Digital design program hosts portfolio review

May 15, 2014 / by / 0 Comment

By Cooper Nelson
GCU News Bureau

Nearly 40 local designers, including several from the Grand Canyon University digital design program, met in the College of Arts and Sciences building Wednesday evening for a Behance portfolio review event.

Behance, an online community for designers to promote their work, hosts multiple design-focused events worldwide each year in association with the American Institute for Graphic Arts (AIGA). The portfolio reviews are the most popular Behance social gatherings and take months to plan.


Sophomore Deanna Forte has her portfolio critiqued by the Heard Museum’s creative director, Caesar Chaves, at the Behance portfolio review on campus.

Wednesday’s event, the second this year and first held at GCU, brought together Arizona students and professional designers to have their work evaluated by leading creative professionals. Most portfolios were digital, with work presented on laptops and iPads. Others brought posters, photographs, clay sculptures, and completed books and magazines for review.

Most of the material presented by GCU students was work from classroom assignments. Those in attendance had the opportunity to socialize with Behance’s crop of reviewers, such as the Heard Museum’s creative director, Caesar Chaves, before convening in small groups led by one of 13 reviewers.

Sophomore design student Deanna Forte had her 15-page portfolio of photos and web illustrations reviewed by Chaves. She said the networking aspect of the event was invaluable to students working to make a name in the industry.

“The reviews were different for every person, but for me it was a way to learn what I need to do to work in those fields,” said Forte, 20, whose work was praised for its crisp, vivid colors. “It was a great opportunity for students to take advantage of a networking opportunity.”

Scott Biersack, a junior design major at Arizona State University who works with lettering, served as the event’s spotlight speaker. He gave a short yet colorful presentation, encouraging those in attendance to accept criticism and suggesting ways to apply it to their work.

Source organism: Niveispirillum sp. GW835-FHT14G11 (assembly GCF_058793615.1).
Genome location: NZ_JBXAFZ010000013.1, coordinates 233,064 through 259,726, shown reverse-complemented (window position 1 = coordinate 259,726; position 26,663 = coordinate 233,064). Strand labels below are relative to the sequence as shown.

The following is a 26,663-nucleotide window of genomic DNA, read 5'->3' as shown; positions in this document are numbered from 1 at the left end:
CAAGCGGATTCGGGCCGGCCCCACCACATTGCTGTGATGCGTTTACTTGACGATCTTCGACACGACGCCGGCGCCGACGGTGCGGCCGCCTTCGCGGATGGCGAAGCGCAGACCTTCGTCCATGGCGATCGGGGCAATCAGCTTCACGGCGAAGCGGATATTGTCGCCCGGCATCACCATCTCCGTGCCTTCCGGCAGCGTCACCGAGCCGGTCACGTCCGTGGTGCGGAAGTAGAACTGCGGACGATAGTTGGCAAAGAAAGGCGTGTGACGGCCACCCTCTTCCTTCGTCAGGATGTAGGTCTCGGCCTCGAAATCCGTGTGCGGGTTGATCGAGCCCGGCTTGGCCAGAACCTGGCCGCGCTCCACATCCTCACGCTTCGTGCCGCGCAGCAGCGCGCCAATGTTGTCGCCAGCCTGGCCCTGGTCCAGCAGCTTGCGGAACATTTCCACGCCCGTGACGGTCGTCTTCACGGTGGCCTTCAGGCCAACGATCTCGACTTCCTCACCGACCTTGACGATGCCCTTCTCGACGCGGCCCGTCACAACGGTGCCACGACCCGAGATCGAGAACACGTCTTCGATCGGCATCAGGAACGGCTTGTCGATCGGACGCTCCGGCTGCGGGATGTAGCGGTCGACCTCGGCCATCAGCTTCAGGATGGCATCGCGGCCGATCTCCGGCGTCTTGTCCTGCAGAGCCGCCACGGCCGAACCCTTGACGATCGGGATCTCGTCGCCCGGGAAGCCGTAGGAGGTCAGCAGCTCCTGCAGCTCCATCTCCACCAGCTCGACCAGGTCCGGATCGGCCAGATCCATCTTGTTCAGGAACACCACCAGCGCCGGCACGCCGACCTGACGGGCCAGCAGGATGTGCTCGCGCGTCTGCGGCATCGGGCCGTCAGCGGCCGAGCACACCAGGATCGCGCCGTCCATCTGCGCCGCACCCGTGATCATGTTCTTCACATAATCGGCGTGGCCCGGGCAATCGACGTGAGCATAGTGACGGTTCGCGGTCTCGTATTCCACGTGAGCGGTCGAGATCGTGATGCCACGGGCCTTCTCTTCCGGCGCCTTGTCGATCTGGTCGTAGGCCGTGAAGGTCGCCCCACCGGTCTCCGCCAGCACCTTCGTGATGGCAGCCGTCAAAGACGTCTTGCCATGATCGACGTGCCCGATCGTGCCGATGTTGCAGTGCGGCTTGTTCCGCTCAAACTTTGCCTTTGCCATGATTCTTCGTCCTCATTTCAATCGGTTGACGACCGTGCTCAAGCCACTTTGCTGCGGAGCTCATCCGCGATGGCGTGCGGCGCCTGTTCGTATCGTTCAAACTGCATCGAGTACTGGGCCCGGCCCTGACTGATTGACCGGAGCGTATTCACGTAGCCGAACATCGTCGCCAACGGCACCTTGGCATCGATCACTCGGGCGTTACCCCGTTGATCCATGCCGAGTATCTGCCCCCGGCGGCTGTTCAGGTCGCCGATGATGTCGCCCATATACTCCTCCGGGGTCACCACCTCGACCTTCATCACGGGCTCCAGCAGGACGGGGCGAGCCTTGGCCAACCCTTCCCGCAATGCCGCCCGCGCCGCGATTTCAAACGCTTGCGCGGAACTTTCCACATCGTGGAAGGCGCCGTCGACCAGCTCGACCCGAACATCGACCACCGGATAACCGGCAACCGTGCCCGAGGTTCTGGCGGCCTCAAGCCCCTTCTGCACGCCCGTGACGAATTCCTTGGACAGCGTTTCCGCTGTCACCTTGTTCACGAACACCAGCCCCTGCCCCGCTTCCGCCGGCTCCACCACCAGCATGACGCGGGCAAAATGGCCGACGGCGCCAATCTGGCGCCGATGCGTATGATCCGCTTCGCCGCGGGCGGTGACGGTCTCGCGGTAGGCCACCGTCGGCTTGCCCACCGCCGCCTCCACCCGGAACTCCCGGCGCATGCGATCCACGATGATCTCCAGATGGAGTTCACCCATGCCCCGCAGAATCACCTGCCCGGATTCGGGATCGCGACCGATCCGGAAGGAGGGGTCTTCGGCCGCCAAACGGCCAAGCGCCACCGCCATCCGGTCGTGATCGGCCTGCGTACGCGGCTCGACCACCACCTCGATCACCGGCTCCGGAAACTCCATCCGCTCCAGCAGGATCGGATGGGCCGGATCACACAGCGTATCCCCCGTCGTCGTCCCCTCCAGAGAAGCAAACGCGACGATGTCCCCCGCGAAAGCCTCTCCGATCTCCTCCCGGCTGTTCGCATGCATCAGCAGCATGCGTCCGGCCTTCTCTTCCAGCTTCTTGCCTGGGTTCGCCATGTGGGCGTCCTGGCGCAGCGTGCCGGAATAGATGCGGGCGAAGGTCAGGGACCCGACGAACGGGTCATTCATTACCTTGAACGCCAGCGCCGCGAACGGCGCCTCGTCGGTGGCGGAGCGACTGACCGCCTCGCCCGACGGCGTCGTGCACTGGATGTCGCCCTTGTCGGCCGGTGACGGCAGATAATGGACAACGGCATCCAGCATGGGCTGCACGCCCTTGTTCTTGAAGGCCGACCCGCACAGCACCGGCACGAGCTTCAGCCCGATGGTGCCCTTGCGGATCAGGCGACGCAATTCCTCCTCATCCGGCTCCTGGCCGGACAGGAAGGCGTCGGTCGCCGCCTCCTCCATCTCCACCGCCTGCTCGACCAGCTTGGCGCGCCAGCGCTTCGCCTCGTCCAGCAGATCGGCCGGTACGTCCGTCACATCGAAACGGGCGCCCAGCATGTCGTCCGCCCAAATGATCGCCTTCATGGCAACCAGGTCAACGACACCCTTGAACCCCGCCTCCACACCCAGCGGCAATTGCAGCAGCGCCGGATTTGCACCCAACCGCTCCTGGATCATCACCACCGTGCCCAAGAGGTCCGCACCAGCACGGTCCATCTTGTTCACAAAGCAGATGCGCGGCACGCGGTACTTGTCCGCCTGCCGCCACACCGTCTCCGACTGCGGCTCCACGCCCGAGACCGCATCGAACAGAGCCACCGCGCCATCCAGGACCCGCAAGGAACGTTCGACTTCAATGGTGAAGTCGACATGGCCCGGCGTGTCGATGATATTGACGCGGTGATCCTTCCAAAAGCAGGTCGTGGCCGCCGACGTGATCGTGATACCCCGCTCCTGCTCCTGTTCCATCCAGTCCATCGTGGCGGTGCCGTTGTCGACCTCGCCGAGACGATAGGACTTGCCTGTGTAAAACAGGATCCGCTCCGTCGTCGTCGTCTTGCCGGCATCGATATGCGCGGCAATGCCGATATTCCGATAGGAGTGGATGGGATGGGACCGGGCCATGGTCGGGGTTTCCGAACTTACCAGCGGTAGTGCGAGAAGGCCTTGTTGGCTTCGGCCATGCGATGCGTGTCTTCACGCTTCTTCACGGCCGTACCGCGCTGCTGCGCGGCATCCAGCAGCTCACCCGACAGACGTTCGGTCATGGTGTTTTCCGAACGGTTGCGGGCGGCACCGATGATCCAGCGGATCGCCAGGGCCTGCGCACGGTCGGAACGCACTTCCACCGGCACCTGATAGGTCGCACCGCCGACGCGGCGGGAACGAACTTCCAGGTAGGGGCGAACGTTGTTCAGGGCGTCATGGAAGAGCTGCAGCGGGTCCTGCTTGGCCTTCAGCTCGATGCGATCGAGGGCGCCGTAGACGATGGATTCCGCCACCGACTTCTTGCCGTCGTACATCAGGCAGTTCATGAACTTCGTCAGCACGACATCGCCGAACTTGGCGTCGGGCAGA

The event was a significant milestone for a revitalized GCU design program that is expected to have nearly 200 students in the fall.

The digital design program closed in 2006 when the University discontinued its arts program for financial reasons. Other GCU arts programs — film, dance, theatre and music — were reinstated in the fall of 2010. Design returned the next year.

Sheila Schumacher, GCU’s director of digital design, worked as an adjunct professor from 1997 until 2006. Schumacher was a longtime marketing creative director at the Arizona Republic and also worked as a designer in Los Angeles. She returned to GCU in 2012 and has nearly quadrupled the number of students in the program, which will add an advertising emphasis, including an internal, student-run ad company, in 2014-15.

“At GCU, (professors) are held accountable for providing students the skills and opportunities to be employed (after graduation),” Schumacher said. “There is a buzz about our program because we’re new, and hosting an event like this is a way for people in the industry to know our students and see the work they’re doing.”

As an AIGA member, Schumacher has strong ties with the design industry and plans to bring more events to campus. The program will work with AIGA and may host events during Phoenix Design Week in October.

Behance’s Arizona program director, Patricia Tompkins, said the local design scene has taken notice of the growth of GCU’s program.

“When Sheila reached out to us, we knew GCU would be a great place for this (event),” said Tompkins, who also serves as senior art director at the Tempe marketing agency Sitewire.

“(Students) are the audience we’re here to serve, and because of the growth here, we knew we needed to get involved with GCU.”

Reach Cooper Nelson at 602.639.7511 or [email protected].

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